Clearly (or at least I'd like to think it's clear), if one is not going to be responsible with credit, then such a person is probably better off staying away from it as much as a person should stay away from a chain saw if he isn't going to be responsible with it, but isn't it better to play with the snakes of the credit world, borrow little, and pay before interest accrues and build and maintain a good to great credit score in today's world--better that than forgoing the benefits that some are all too quick to downplay?

I'm certainly not in favor of going in debt, yet at the same time, I'm careful not to be an extremist and be so averse to credit as to regard it as a cancer--although, I must admit that I have characterized it as a cancer on our society, but that is because of how we crutch on it and abuse it ... and to the extent it has entrenched its way into both our personal and political lives.

I'm starting to ramble. Sad
Post Wed Mar 28, 2012 4:40 am
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littleroc02us
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quote:
Originally posted by dannylisaj
On a side (but related) note, let me ask you something. Both you and I know the difference between no credit and bad credit. Clearly, both good credit and no credit is better than bad credit. The question is, which is better, good credit or no credit? I seriously doubt that Dave Ramsey and I would agree on this issue, but I still believe (under the current system, that is) that good credit is better than no credit. My question is what do you think? Which is better? I have great credit, and by that, I mean I have high FICO scores. I think thatís a good thing, and I think Iím better off with good credit than no credit.


I would have to agree that good credit is definitely better than no credit[/quote]

It depends on the exact situation. I personally believe someone who has absolutely no debt, no cc's, no mortgage and makes good money is much better then someone who has good credit. Here is the number one reason why. Low Risk! If someone who has good credit but has debt is at a much higher risk then someone that is debt free and good saving habits. Let me ask you this question if the person who has no credit and all he's been doing for the past couple of years is investing and saving every cent he has if he were to lose his job there wouldn't be much of a problem. Someone who has good credit is someone who has potential for high risk, because first of all someone could steal their credit card number and run up a ton of debt and then you have to deal with the problem of resolving the identity theft. Also, lets say you forgot or worse your payment didn't show up on time, the cc company may charge you a late fee that you have to fight. Also, what happens if this person with the debt and a good credit score loses his job, most likely they will resort to their cc to get them through the rough spot. Although there are some who pay their card of each month but the risk is still there.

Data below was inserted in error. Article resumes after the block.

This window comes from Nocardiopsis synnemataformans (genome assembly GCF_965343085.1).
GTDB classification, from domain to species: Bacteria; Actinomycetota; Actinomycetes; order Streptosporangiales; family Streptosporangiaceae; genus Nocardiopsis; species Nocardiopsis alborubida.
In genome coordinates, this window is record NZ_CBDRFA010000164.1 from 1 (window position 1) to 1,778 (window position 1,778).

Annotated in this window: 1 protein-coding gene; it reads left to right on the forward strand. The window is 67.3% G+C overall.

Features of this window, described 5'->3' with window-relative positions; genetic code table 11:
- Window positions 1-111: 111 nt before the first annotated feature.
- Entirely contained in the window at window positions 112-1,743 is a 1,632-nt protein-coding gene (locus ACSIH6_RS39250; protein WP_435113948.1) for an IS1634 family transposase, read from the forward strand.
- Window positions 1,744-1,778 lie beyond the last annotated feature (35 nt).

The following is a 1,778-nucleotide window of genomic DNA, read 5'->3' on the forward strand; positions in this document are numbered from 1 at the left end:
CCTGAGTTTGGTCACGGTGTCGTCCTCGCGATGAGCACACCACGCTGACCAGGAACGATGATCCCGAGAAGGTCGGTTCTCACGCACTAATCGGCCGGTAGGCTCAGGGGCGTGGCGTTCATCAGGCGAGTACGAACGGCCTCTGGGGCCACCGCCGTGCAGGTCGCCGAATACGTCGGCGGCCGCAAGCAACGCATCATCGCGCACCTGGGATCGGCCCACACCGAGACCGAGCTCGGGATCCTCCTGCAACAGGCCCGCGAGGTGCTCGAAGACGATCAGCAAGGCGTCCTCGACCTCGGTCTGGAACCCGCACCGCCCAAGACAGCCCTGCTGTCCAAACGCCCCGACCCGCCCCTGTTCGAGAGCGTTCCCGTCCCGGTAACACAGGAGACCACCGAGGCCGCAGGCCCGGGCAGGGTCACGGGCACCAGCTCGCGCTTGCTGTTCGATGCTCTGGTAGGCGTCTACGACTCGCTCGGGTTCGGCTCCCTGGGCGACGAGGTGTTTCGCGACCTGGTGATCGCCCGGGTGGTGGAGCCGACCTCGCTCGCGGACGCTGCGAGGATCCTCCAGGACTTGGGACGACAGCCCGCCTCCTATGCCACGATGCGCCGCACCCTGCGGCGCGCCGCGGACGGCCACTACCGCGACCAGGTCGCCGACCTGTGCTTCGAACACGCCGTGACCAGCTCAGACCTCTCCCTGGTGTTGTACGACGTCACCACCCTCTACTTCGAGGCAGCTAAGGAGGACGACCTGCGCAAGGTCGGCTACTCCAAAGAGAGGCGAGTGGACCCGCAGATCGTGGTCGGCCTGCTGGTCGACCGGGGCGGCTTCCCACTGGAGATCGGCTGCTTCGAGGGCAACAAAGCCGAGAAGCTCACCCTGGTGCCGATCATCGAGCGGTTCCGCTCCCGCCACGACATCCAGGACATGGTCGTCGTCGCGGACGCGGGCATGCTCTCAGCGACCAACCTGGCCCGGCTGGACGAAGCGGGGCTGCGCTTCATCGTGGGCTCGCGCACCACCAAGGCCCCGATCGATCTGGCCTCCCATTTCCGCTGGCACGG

The last reason I think someone with no credit has a completely different mindset then someone with good credit, because often times they are very conservative and don't carry debt in their lives which in turn is low risk. 100% of foreclosures occur with someone who has a mortgage.

Risk comes from not knowing what you're doing. (Warren Buffet)
Post Wed Mar 28, 2012 7:27 pm
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littleroc02us
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[quote="fast"]
quote:
Originally posted by dannylisaj
Just for clarity's sake, I was asking littleroc02us. I'm glad you chimed in though. The reason I was asking him is because I suspect a strong similarity between his view and Dave Ramsey's view of credit and would like to know a wee bit more regarding the extent to which they differ (if they do) on this issue. I have a strong understanding of Dave Ramsey's view, but I've only gleaned minimal indications to littleroc02us's views from a few posts I've read.

I Sad


Just so you understand where I'm coming from, my wife and I use one credit card and have a mortgage only for the purpose of playing the FICO score game. We have no debt besides the mortgage and all we use the cc for is gas which we pay off each month only so that they see this activity. My wife and I make just short of 100k, we invest around 20% of our income, we pay cash for cars, furniture and other. So basically the only reason I carry the stupid cc is because you have to, to get a stupid FICO score otherwise I'd drop it in a heartbeat.

Risk comes from not knowing what you're doing. (Warren Buffet)
Post Wed Mar 28, 2012 7:35 pm
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criss7
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Nothing we can do to change how credit scores are calculated but one trick that seems to work is to not pay everything off right away. Just pay on time.

It costs more for that particular balance but it raises your score to pay off say $500 in 5 months time rather than getting rid of that $500 as soon as it hits your bill.
Post Wed Mar 28, 2012 11:38 pm
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quote:
Originally posted by littleroc02us
Also, what happens if this person with the debt and a good credit score loses his job, most likely they will resort to their cc to get them through the rough spot.
If the spot is truly a rough one, I think I'd rather have the means to do something about it.
Post Thu Mar 29, 2012 12:57 am